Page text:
Mailinglist Archive: opensuse (2348 mails)

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Re: [opensuse] World-largest Linux Migration Project
  • From: Sam Clemens <clemens.sam1@xxxxxxxxx>
  • Date: Fri, 04 Apr 2008 02:40:07 -0400
  • Message-id: <47F5CD47.4060207@xxxxxxxxx>
Roger Oberholtzer wrote:
On Thu, 2008-04-03 at 12:05 +0200, Neil wrote:
On Thu, Apr 3, 2008 at 8:14 AM, Roger Oberholtzer <roger@xxxxxx> wrote:
On Wed, 2008-04-02 at 20:31 -0400, Sam Clemens wrote:

> That's mostly due to M$ bundling Word with new machines
> to drive WP out of the market (making Word *appear* to
> be free, whereas WP would cost extra.)
>
> The whole purpose of this, of course, was to eliminate
> a very popular cross-platform application, thereby
> driving everyone into Windows whether they wanted to
> be there or not.

Devil's advocate here:

I wonder what a pay-for-it software company thinks of Linux distros
including 'free' apps automatically? It must do to them what MS did to
WP and others. If MS was smart, they would make a Linux version of Word
that must be purchased just so they could take Linux distros to court
for including things like OO. Make Linux distros stop including all this
free software that is locking folk into Linux. :)

--
Roger Oberholtzer

OPQ Systems / Ramböll RST

Ramböll Sverige AB
Kapellgränd 7
P.O. Box 4205
SE-102 65 Stockholm, Sweden

Office: Int +46 8-615 60 20
Mobile: Int +46 70-815 1696
True, the fact that Linux distro's install a lot of usefull programs
by default could be seen as such. However: it is not feasible to offer
an OS that doesn't offer things as browsing and text processing out of
the box. The default browsers and text processsors are, however,
platform independant, and do not lock you to Linux.
Also the target is not to suppress the other browsers and text
processors: If Seamonkey is found superiour to Firefox by enough users
they will switch, or a distro wil emerge having SeaMonkey as default.
Micro$oft will not change their defaults, whether the users think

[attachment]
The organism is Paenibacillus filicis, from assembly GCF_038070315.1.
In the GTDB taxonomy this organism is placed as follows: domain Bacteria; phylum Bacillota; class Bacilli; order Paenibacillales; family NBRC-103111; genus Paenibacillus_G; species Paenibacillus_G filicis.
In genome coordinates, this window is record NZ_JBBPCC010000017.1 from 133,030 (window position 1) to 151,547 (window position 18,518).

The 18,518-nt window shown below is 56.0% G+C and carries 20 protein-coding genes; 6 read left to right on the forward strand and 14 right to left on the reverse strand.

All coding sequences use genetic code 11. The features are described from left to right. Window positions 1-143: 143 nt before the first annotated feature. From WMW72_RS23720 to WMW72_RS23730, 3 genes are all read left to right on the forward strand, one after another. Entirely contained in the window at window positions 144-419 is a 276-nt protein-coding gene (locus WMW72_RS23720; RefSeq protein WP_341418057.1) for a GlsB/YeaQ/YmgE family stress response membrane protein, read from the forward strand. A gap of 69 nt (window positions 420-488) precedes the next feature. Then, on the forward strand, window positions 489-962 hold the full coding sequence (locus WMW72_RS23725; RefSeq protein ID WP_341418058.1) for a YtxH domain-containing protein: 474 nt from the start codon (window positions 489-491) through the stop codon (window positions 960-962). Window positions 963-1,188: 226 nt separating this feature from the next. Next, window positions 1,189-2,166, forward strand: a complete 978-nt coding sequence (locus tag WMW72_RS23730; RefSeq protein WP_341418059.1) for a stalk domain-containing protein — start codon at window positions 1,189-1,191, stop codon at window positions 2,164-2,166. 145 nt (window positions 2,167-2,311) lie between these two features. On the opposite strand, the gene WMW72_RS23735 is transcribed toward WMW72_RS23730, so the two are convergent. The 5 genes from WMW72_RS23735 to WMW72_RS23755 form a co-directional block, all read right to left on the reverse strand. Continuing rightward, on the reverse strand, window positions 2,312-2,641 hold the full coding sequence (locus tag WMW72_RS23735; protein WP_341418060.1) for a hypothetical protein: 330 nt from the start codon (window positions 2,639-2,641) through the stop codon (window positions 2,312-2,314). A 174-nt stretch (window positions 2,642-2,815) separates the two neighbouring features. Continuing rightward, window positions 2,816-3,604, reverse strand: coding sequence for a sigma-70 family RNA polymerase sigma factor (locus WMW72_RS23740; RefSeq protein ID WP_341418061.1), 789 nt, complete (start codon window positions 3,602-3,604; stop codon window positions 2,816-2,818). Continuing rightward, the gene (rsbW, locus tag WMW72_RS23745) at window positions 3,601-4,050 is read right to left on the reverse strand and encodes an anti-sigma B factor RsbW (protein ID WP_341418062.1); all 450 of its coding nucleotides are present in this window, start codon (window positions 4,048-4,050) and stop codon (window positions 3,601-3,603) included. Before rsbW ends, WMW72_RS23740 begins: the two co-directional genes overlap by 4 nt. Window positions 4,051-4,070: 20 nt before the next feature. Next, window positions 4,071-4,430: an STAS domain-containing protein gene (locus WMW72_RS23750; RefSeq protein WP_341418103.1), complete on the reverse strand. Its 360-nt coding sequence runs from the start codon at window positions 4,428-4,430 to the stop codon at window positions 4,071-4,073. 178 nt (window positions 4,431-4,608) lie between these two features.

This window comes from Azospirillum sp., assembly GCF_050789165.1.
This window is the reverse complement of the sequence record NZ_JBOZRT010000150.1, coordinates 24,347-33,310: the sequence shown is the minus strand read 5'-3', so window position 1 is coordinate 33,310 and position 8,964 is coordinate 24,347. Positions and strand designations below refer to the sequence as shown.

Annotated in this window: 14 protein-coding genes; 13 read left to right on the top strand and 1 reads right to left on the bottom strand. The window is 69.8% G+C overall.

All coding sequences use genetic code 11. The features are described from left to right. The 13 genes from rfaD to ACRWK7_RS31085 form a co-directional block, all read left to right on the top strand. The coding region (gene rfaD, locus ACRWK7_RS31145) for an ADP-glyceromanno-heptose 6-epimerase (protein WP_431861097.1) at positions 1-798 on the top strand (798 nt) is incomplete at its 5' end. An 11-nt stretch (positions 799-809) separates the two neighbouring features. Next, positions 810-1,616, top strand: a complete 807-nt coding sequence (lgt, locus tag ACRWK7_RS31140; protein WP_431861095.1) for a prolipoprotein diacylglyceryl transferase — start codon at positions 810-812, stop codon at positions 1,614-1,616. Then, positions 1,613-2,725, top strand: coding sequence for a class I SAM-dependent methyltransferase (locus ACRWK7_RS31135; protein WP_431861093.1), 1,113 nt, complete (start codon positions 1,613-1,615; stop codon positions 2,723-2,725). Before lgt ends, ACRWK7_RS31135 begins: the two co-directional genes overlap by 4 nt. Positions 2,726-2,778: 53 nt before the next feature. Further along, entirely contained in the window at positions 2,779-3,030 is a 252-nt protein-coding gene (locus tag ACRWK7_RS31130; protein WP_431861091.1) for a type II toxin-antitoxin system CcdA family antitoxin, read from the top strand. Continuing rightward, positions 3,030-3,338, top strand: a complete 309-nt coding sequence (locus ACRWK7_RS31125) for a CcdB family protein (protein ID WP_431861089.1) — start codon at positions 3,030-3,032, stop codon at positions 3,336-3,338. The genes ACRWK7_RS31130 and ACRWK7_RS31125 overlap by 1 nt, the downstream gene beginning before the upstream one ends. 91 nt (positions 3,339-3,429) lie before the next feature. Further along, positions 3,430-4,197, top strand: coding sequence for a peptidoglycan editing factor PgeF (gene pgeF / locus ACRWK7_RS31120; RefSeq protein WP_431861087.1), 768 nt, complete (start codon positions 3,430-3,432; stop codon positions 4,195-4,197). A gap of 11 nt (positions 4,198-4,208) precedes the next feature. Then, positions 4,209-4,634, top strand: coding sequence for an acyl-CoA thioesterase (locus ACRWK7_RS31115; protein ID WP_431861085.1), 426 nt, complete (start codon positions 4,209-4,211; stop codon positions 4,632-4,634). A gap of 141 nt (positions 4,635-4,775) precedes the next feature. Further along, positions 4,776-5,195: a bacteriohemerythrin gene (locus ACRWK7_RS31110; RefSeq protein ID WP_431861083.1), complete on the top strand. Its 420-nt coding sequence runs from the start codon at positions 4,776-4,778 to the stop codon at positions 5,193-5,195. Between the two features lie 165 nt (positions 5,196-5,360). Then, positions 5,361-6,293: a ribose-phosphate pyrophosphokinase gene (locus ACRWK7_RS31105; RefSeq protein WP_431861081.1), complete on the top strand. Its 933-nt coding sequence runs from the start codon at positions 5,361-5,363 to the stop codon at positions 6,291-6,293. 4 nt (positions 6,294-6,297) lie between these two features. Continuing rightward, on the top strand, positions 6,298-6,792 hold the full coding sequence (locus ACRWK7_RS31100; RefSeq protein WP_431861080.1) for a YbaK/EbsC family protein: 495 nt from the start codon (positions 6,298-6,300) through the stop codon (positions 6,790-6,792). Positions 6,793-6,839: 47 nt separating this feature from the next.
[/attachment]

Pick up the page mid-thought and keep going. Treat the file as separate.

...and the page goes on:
another program is better or not. They will continue enforcing their
software. That's the major difference

I was making a point - and not one I really believe. But I think is can
be made. As to the motivation on the part of Linux distros for including
these things, well, that is what the court case would be to decide. I do
think MS could put itself in a position to ask a court to question if
the Linux motivation is different from the MS motivation as seen by the
courts in, say, the Netscape decision. The courts did not like/believe
MS' defense. MS could argue that Linux distros are now doing the same
thing.

They could.
But the DOJ Attornies would just reply, "Et tu, Brute'?"
and laugh in their faces as they realize the poetic justice
that has been served.

Strangely enough, former industry racketeering leader, who
STILL sells proprietary operating systems and software for
every line of equipment they make, actively promotes the
use of Linux on their machines.

Why is that?

Because:
1: IBM has learned to compete on quality, not avarice

2: Bill and his pals are the most prominent bunch of
psychopaths the world has ever seen.

I'm just glad they never decided to go into politics,
because the death toll would rival that of Mao Tse Tung
and Stalin.


Or at least that the effect to MS is the same as it was to
Netscape, no matter what the stated motivation of Linux distros is. So,
if MS ever starts making Linux software no one really wants, there may
be more than one reason. I think the Netscape decision was based on the
economy of the user (why pay for it when you have one free) and not
technically that one was better than the other.

Netscape was giving away the browser, too (you could buy it
in the store, or you could ftp it from their site for free).
The purpose was to generate demand for Netscape's webserver
product.


But enough of this useless banter, no?



What needs to be done with Microsoft is what was done with
IBM -- a very HARD wall with no-backchannel communication
between the operating systems and applications groups, so
that IBM's application group no longer has a privileged
position, and all software vendors writing for a platform
have the same access to information. Basically, IBM is
strictly prohibited from publishing "internal specs."
If an OS group publishes a spec, EVERYONE gets to have
access to it, not just the IBM applications groups.

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